AMC Museum unveils POW/MIA Chair of Honor

  • Published
  • By Roland Balik
  • 436th Airlift Wing Public Affairs

The Air Mobility Command Museum held a POW/MIA exhibit dedication ceremony at Dover Air Force Base, Delaware, Nov. 11, 2021.

During the ceremony, the Chair of Honor, a C-5A Galaxy flight engineer chair, was unveiled to honor all those who are still being held as POW or listed as MIA.

“This empty chair will serve as an instant reminder of all the sacrifices made for our country by the still missing American servicemen who have for too long been forgotten by all except their families and some close friends,” said John Taylor, AMC Museum director. “This unoccupied seat is in honor of those who are still [POW] or [MIA], and symbolizes that there will be a place in this museum awaiting their return.”

This was Delaware’s 58th Chair of Honor and the first aircraft chair of its kind to be dedicated within the state.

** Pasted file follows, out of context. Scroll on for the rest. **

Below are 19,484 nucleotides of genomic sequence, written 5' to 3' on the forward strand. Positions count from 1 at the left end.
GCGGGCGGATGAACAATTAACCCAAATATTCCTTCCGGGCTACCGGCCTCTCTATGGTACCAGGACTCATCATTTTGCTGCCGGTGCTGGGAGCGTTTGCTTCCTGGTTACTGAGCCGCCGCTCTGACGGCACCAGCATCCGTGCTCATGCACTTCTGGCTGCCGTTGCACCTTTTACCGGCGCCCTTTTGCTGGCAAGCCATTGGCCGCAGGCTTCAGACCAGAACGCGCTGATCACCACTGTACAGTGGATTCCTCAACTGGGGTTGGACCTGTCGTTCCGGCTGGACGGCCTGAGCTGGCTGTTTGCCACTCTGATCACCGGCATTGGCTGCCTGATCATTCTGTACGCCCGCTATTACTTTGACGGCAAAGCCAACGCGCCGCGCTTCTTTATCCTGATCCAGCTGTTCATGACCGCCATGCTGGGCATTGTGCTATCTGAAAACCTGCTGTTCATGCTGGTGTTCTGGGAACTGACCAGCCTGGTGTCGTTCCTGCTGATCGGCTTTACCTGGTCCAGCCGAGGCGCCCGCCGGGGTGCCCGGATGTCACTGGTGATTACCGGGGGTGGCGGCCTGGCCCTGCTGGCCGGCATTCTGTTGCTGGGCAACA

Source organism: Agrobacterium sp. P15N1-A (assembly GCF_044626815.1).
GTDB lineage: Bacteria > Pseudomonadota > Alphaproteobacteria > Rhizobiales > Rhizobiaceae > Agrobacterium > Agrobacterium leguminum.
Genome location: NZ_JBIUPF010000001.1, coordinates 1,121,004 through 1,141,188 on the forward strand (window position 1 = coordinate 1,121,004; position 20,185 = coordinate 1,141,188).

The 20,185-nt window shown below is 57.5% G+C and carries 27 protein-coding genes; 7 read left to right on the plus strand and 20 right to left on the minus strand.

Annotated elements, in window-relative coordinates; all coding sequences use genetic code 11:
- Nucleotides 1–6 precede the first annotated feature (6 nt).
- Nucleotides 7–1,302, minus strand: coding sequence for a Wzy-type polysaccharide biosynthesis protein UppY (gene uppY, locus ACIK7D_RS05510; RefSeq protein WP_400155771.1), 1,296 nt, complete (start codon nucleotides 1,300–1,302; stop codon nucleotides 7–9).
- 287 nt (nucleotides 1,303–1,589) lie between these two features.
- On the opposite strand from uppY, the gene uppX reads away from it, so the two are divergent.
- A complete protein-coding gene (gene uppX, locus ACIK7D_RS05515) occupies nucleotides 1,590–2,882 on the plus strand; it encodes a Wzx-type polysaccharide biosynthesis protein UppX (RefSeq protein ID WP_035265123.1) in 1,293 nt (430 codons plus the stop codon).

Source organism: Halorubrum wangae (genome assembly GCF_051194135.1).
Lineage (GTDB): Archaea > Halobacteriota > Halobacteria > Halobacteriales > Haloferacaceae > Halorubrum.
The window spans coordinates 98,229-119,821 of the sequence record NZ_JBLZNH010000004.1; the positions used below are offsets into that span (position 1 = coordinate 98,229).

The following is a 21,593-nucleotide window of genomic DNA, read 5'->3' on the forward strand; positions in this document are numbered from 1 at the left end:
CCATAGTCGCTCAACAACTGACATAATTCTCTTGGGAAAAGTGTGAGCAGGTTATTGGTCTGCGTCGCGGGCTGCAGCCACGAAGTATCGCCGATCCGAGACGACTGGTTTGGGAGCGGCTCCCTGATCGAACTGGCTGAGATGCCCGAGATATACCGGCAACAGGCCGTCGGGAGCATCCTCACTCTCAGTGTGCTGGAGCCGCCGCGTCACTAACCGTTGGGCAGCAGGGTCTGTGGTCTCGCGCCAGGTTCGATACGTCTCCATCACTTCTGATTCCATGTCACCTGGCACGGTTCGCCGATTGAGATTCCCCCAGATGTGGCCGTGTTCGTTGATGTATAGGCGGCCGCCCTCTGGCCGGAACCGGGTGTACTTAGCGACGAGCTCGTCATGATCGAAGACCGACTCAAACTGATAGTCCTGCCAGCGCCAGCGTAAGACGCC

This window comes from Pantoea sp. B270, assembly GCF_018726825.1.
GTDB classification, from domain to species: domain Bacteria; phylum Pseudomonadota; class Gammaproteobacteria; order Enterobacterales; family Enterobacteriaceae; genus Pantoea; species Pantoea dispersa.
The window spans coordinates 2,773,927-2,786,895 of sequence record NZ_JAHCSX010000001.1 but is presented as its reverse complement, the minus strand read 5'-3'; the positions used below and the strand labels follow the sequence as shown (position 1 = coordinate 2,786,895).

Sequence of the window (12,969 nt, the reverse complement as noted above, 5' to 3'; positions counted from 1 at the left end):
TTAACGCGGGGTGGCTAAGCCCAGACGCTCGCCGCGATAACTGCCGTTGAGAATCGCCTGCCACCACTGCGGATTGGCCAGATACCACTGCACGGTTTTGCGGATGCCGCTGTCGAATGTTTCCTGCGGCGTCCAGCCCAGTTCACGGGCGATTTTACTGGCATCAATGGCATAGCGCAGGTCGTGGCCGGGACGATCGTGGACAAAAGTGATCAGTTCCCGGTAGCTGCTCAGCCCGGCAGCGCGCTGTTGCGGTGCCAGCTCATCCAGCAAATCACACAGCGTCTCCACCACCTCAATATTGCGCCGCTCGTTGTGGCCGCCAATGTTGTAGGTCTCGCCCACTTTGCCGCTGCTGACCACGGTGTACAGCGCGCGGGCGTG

Rosely Robinson, director of A Hero’s Welcome Delaware, explained the significance of the Chair of Honor and hopes the new exhibit will provide educational opportunities for the public.

“I wanted to make sure that the POWs and MIAs that never came home will never be forgotten,” said Robinson, who has coordinated 43 chairs to date. “Having this chair gives us the opportunity to teach everyone about POW/MIAs.

Ralph Galati, a former Vietnam POW himself, reflected on his 14 months as a POW and what the exhibit means to all those the chair represents.

“There are more than 80,000 [service members] missing since World War II, which means there are 80,000 families waiting for some resolution,” said Galati. “I think it is important to keep that memory alive and let the families know that they are not forgotten.”